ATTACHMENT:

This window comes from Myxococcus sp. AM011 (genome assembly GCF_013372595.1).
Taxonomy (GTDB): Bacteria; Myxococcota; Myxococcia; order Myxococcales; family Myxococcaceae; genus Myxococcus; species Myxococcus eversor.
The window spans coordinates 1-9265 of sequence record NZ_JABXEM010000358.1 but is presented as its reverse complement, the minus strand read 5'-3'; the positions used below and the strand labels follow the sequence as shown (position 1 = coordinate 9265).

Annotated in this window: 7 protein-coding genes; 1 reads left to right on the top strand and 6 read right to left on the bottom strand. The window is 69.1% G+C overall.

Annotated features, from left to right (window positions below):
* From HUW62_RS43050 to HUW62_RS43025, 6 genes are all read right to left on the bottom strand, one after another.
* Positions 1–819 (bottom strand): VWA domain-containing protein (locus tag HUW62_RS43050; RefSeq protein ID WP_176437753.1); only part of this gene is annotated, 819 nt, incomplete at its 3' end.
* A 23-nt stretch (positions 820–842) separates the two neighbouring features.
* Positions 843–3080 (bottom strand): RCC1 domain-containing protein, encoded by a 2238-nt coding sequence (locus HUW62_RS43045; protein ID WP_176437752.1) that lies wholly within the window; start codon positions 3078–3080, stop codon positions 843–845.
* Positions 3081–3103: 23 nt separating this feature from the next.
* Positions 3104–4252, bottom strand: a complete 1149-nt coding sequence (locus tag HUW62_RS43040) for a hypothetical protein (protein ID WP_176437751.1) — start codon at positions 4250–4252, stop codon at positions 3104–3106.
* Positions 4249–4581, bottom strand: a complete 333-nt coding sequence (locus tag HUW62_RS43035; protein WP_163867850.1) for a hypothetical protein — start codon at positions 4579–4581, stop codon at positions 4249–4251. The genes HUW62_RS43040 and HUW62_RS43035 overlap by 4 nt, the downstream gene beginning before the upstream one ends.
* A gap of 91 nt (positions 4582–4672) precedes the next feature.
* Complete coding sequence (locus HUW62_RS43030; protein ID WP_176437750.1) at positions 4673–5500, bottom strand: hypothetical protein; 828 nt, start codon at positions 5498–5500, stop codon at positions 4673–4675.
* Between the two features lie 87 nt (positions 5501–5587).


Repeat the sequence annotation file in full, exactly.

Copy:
This window comes from Myxococcus sp. AM011 (genome assembly GCF_013372595.1).
Taxonomy (GTDB): Bacteria; Myxococcota; Myxococcia; order Myxococcales; family Myxococcaceae; genus Myxococcus; species Myxococcus eversor.
The window spans coordinates 1-9265 of sequence record NZ_JABXEM010000358.1 but is presented as its reverse complement, the minus strand read 5'-3'; the positions used below and the strand labels follow the sequence as shown (position 1 = coordinate 9265).

Annotated in this window: 7 protein-coding genes; 1 reads left to right on the top strand and 6 read right to left on the bottom strand. The window is 69.1% G+C overall.

Annotated features, from left to right (window positions below):
* From HUW62_RS43050 to HUW62_RS43025, 6 genes are all read right to left on the bottom strand, one after another.
* Positions 1–819 (bottom strand): VWA domain-containing protein (locus tag HUW62_RS43050; RefSeq protein ID WP_176437753.1); only part of this gene is annotated, 819 nt, incomplete at its 3' end.
* A 23-nt stretch (positions 820–842) separates the two neighbouring features.
* Positions 843–3080 (bottom strand): RCC1 domain-containing protein, encoded by a 2238-nt coding sequence (locus HUW62_RS43045; protein ID WP_176437752.1) that lies wholly within the window; start codon positions 3078–3080, stop codon positions 843–845.
* Positions 3081–3103: 23 nt separating this feature from the next.
* Positions 3104–4252, bottom strand: a complete 1149-nt coding sequence (locus tag HUW62_RS43040) for a hypothetical protein (protein ID WP_176437751.1) — start codon at positions 4250–4252, stop codon at positions 3104–3106.
* Positions 4249–4581, bottom strand: a complete 333-nt coding sequence (locus tag HUW62_RS43035; protein WP_163867850.1) for a hypothetical protein — start codon at positions 4579–4581, stop codon at positions 4249–4251. The genes HUW62_RS43040 and HUW62_RS43035 overlap by 4 nt, the downstream gene beginning before the upstream one ends.
* A gap of 91 nt (positions 4582–4672) precedes the next feature.
* Complete coding sequence (locus HUW62_RS43030; protein ID WP_176437750.1) at positions 4673–5500, bottom strand: hypothetical protein; 828 nt, start codon at positions 5498–5500, stop codon at positions 4673–4675.
* Between the two features lie 87 nt (positions 5501–5587).